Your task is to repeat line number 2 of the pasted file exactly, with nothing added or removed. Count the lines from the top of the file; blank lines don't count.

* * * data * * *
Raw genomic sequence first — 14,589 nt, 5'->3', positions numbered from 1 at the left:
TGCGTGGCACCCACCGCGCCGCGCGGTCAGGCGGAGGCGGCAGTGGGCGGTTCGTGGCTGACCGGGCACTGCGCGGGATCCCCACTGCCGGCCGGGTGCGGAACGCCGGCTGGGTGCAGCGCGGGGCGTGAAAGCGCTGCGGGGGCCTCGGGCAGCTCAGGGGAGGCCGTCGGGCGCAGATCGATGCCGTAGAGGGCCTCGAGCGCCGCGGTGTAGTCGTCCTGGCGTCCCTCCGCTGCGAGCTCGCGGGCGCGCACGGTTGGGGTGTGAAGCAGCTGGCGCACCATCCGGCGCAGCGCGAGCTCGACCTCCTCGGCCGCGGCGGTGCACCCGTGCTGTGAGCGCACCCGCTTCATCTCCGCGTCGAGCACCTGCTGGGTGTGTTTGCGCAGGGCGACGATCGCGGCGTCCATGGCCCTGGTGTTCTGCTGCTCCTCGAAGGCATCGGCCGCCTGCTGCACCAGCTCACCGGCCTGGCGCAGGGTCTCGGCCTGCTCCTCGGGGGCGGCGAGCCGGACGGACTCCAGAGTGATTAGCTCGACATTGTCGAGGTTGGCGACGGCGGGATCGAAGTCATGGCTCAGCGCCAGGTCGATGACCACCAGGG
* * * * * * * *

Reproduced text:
TGCGTGGCACCCACCGCGCCGCGCGGTCAGGCGGAGGCGGCAGTGGGCGGTTCGTGGCTGACCGGGCACTGCGCGGGATCCCCACTGCCGGCCGGGTGCGGAACGCCGGCTGGGTGCAGCGCGGGGCGTGAAAGCGCTGCGGGGGCCTCGGGCAGCTCAGGGGAGGCCGTCGGGCGCAGATCGATGCCGTAGAGGGCCTCGAGCGCCGCGGTGTAGTCGTCCTGGCGTCCCTCCGCTGCGAGCTCGCGGGCGCGCACGGTTGGGGTGTGAAGCAGCTGGCGCACCATCCGGCGCAGCGCGAGCTCGACCTCCTCGGCCGCGGCGGTGCACCCGTGCTGTGAGCGCACCCGCTTCATCTCCGCGTCGAGCACCTGCTGGGTGTGTTTGCGCAGGGCGACGATCGCGGCGTCCATGGCCCTGGTGTTCTGCTGCTCCTCGAAGGCATCGGCCGCCTGCTGCACCAGCTCACCGGCCTGGCGCAGGGTCTCGGCCTGCTCCTCGGGGGCGGCGAGCCGGACGGACTCCAGAGTGATTAGCTCGACATTGTCGAGGTTGGCGACGGCGGGATCGAAGTCATGGCTCAGCGCCAGGTCGATGACCACCAGGG